2892 Filipenko

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2892 Filipenko
Discovery [1]
Discovered byL. G. Karachkina
Discovery siteCrimean Astrophysical Obs.
Discovery date13 January 1983
MPC designation(2892) Filipenko
Named after
Aleksandr Filipenko
(Crimean surgeon)[2]
1983 AX2 · 1936 QK1
1953 SB · 1953 SL
1955 DO · 1957 KP
1964 PA · A910 CK
main-belt · (outer)[3]
Orbital characteristics[1]
Epoch 4 September 2017 (JD 2458000.5)
Uncertainty parameter 0
Observation arc63.63 yr (23,242 days)
Aphelion3.8269 AU
Perihelion2.5215 AU
3.1742 AU
5.66 yr (2,066 days)
0° 10m 27.48s / day
Physical characteristics
Dimensions56.08 km (derived)[3]
56.13±1.4 km[4]
57.37±0.93 km[5]
69.492±0.396 km[6]
14.00±0.01 h[7]
0.0426 (derived)[3]
SMASS = C[1] · C[3]
10.02±0.31[8] · 10.20[4][5][6] · 10.3[1][3]

2892 Filipenko, provisional designation 1983 AX2, is a carbonaceous asteroid from the outer region of the asteroid belt, approximately 60 kilometers in diameter.

The asteroid was discovered on 13 January 1983, by Russian female astronomer Lyudmila Karachkina at Crimean Astrophysical Observatory in Nauchnyj, on the Crimean peninsula.[9] It was named after surgeon Aleksandr Filipenko.[2]

Orbit and classification[edit]

Filipenko is a dark asteroid that orbits the Sun in the outer main-belt at a distance of 2.5–3.8 AU once every 5 years and 8 months (2,066 days). Its orbit has an eccentricity of 0.21 and an inclination of 17° with respect to the ecliptic.[1]

First identified as A910 CK at Taunton Observatory (803) in 1910, Filipenko's first used observation was made at the Finnish Turku Observatory in 1953, extending the body's observation arc by 30 years prior to its official discovery observation at Nauchnyj.[9]

Physical characteristics[edit]

In the SMASS classification, Filipenko has been classified as a carbonaceous C-type asteroid.[1]

Diameter and albedo[edit]

According to the surveys carried out by the Infrared Astronomical Satellite IRAS, the Japanese Akari satellite and NASA's Wide-field Infrared Survey Explorer with its subsequent NEOWISE mission, Filipenko measures between 56.1 and 69.5 kilometers in diameter and its surface has an albedo between 0.030 and 0.046.[4][5][6] The Collaborative Asteroid Lightcurve Link derives an albedo of 0.0426 and a smaller diameter of 56.0 kilometers with an absolute magnitude of 10.3.[3]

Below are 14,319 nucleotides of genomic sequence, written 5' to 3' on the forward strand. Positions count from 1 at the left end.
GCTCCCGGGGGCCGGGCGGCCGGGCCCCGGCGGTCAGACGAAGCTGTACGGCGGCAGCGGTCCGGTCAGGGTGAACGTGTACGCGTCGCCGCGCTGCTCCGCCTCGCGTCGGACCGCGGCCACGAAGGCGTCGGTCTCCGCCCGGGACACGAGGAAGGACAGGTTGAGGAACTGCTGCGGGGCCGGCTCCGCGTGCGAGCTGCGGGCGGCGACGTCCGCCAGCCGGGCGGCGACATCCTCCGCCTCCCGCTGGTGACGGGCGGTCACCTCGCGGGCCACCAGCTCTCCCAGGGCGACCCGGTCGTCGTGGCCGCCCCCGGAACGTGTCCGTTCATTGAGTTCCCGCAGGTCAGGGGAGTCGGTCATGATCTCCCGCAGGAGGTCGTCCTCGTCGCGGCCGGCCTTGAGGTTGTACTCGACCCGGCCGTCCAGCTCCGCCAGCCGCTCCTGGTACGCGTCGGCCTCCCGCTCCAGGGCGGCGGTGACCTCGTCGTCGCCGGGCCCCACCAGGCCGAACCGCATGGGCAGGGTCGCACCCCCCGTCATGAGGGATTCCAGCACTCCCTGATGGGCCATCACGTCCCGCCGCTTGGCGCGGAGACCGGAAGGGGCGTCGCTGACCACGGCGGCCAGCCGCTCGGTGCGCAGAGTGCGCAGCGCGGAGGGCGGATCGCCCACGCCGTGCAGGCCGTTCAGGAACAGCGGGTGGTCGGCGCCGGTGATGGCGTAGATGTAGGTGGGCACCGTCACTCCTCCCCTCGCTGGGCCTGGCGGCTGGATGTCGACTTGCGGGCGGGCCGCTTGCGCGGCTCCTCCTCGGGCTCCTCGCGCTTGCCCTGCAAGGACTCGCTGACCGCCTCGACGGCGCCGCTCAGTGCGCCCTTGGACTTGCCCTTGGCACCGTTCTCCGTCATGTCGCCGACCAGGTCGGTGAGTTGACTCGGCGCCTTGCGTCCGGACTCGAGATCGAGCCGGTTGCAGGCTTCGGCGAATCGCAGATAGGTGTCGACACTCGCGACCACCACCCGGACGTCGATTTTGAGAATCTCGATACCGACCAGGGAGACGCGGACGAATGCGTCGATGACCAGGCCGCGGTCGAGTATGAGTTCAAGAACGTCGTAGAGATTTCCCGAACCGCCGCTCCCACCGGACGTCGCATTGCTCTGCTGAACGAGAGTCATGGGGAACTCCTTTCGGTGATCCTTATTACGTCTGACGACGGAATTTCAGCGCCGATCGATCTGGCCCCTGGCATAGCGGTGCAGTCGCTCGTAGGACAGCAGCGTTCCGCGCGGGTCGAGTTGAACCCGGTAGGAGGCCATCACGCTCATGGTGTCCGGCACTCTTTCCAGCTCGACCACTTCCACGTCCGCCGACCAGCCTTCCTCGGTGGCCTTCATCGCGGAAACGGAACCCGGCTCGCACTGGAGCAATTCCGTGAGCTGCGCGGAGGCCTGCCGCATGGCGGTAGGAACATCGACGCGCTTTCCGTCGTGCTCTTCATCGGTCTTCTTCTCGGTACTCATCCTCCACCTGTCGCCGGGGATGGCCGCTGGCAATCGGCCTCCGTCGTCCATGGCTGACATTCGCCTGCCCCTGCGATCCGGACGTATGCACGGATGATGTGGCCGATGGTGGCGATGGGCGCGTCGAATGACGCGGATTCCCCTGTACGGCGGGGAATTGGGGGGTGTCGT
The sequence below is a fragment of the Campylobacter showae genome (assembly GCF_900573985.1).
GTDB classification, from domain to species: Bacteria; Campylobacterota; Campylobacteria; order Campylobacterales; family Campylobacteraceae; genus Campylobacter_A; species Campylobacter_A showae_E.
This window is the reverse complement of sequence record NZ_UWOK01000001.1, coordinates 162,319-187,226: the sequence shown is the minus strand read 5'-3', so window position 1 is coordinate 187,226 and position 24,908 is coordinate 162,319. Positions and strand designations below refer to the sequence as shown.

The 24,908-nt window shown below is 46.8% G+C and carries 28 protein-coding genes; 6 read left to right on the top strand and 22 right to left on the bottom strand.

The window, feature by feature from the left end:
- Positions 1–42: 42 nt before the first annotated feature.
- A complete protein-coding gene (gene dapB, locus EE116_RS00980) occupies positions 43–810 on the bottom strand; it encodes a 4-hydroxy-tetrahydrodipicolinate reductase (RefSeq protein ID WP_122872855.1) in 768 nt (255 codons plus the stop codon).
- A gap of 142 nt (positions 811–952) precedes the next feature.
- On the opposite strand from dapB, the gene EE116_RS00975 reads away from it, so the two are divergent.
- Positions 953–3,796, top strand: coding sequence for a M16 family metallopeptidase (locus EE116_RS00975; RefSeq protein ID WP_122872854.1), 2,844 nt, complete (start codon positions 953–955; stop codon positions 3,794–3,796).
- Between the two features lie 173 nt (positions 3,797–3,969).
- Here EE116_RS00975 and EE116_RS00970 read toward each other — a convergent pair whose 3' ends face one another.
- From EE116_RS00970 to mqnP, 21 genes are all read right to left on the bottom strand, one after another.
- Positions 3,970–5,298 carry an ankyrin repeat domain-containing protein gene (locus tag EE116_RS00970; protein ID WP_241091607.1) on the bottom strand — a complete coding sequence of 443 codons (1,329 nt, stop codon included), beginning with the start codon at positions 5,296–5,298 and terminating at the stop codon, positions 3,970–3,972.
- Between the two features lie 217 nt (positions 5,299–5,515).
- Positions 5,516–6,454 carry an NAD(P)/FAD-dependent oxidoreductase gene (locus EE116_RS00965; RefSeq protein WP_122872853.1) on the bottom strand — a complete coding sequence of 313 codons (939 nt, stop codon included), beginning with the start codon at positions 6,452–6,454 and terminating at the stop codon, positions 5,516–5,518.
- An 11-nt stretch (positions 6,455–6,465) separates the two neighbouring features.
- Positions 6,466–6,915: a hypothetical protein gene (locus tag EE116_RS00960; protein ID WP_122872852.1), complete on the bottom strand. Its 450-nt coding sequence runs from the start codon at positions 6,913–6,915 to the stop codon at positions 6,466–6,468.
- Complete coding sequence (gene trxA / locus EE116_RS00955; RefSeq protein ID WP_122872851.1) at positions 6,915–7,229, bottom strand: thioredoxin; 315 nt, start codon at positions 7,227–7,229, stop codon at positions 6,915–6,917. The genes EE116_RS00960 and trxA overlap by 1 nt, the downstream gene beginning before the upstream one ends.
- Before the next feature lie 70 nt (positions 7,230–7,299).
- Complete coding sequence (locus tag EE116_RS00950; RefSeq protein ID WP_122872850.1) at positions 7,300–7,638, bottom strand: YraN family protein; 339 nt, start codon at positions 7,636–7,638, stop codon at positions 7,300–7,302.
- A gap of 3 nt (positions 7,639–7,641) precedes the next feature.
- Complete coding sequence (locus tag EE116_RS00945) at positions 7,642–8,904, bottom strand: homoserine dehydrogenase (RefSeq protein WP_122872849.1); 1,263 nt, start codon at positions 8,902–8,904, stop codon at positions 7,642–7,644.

Rotation period[edit]

In November 2004, a rotational lightcurve of Filipenko was obtained from photometric observations by Robert D. Stephens at the Santana Observatory (646), California, and gave a well-defined rotation period of 14.00±0.01 hours with a brightness variation of 0.21±0.03 magnitude (U=3).[7]


This minor planet is named for Aleksandr Filipenko, chief surgeon at the hospital in Bakhchisarai located on the Crimean peninsula. He had saved the life of a friend of the discoverer Lyudmila Karachkina.[2] The official naming citation was published by the Minor Planet Center on 13 July 1984 (M.P.C. 8913).[10]


  1. ^ a b c d e f "JPL Small-Body Database Browser: 2892 Filipenko (1983 AX2)" (2017-05-05 last obs.). Jet Propulsion Laboratory. Retrieved 14 June 2017.
  2. ^ a b c Schmadel, Lutz D. (2007). "(2892) Filipenko". Dictionary of Minor Planet Names – (2892) Filipenko. Springer Berlin Heidelberg. p. 238. doi:10.1007/978-3-540-29925-7_2893. ISBN 978-3-540-00238-3.
  3. ^ a b c d e f "LCDB Data for (2892) Filipenko". Asteroid Lightcurve Database (LCDB). Retrieved 29 October 2016.
  4. ^ a b c d Tedesco, E. F.; Noah, P. V.; Noah, M.; Price, S. D. (October 2004). "IRAS Minor Planet Survey V6.0". NASA Planetary Data System. 12: IRAS-A-FPA-3-RDR-IMPS-V6.0. Bibcode:2004PDSS...12.....T. Retrieved 29 October 2016.
  5. ^ a b c d Usui, Fumihiko; Kuroda, Daisuke; Müller, Thomas G.; Hasegawa, Sunao; Ishiguro, Masateru; Ootsubo, Takafumi; et al. (October 2011). "Asteroid Catalog Using Akari: AKARI/IRC Mid-Infrared Asteroid Survey". Publications of the Astronomical Society of Japan. 63 (5): 1117–1138. Bibcode:2011PASJ...63.1117U. doi:10.1093/pasj/63.5.1117. Retrieved 29 October 2016.
  6. ^ a b c d Masiero, Joseph R.; Mainzer, A. K.; Grav, T.; Bauer, J. M.; Cutri, R. M.; Nugent, C.; et al. (November 2012). "Preliminary Analysis of WISE/NEOWISE 3-Band Cryogenic and Post-cryogenic Observations of Main Belt Asteroids". The Astrophysical Journal Letters. 759 (1): 5. arXiv:1209.5794. Bibcode:2012ApJ...759L...8M. doi:10.1088/2041-8205/759/1/L8. Retrieved 29 October 2016.
  7. ^ a b Stephens, Robert D. (June 2005), "Rotational periods of 743 Eugenisis, 995 Sternberga, 1185 Nikko 2892 Filipenko, 3144 Brosche, and 3220 Murayama", The Minor Planet Bulletin, 32 (2): 27–28, Bibcode:2005MPBu...32...27S.
  8. ^ Veres, Peter; Jedicke, Robert; Fitzsimmons, Alan; Denneau, Larry; Granvik, Mikael; Bolin, Bryce; et al. (November 2015). "Absolute magnitudes and slope parameters for 250,000 asteroids observed by Pan-STARRS PS1 - Preliminary results". Icarus. 261: 34–47. arXiv:1506.00762. Bibcode:2015Icar..261...34V. doi:10.1016/j.icarus.2015.08.007. Retrieved 29 October 2016.
  9. ^ a b "2892 Filipenko (1983 AX2)". Minor Planet Center. Retrieved 29 October 2016.
  10. ^ "MPC/MPO/MPS Archive". Minor Planet Center. Retrieved 29 October 2016.

External links[edit]